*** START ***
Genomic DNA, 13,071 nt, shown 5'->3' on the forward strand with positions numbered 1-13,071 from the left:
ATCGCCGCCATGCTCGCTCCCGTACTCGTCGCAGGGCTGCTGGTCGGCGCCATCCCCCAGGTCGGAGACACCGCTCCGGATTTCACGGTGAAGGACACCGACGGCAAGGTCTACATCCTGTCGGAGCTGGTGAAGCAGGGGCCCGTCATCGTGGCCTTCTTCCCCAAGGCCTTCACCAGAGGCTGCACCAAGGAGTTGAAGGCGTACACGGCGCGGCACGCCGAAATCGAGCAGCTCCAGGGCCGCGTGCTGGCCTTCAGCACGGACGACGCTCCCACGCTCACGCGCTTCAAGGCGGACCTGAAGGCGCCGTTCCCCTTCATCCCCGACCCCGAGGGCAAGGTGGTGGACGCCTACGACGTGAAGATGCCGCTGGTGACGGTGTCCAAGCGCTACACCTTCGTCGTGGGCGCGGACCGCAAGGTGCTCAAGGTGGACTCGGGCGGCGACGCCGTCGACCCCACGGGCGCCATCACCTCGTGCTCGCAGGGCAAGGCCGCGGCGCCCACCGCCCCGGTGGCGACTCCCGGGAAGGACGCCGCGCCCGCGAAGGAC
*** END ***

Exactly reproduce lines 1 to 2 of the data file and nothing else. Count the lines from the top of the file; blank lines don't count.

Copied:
Genomic DNA, 13,071 nt, shown 5'->3' on the forward strand with positions numbered 1-13,071 from the left:
ATCGCCGCCATGCTCGCTCCCGTACTCGTCGCAGGGCTGCTGGTCGGCGCCATCCCCCAGGTCGGAGACACCGCTCCGGATTTCACGGTGAAGGACACCGACGGCAAGGTCTACATCCTGTCGGAGCTGGTGAAGCAGGGGCCCGTCATCGTGGCCTTCTTCCCCAAGGCCTTCACCAGAGGCTGCACCAAGGAGTTGAAGGCGTACACGGCGCGGCACGCCGAAATCGAGCAGCTCCAGGGCCGCGTGCTGGCCTTCAGCACGGACGACGCTCCCACGCTCACGCGCTTCAAGGCGGACCTGAAGGCGCCGTTCCCCTTCATCCCCGACCCCGAGGGCAAGGTGGTGGACGCCTACGACGTGAAGATGCCGCTGGTGACGGTGTCCAAGCGCTACACCTTCGTCGTGGGCGCGGACCGCAAGGTGCTCAAGGTGGACTCGGGCGGCGACGCCGTCGACCCCACGGGCGCCATCACCTCGTGCTCGCAGGGCAAGGCCGCGGCGCCCACCGCCCCGGTGGCGACTCCCGGGAAGGACGCCGCGCCCGCGAAGGAC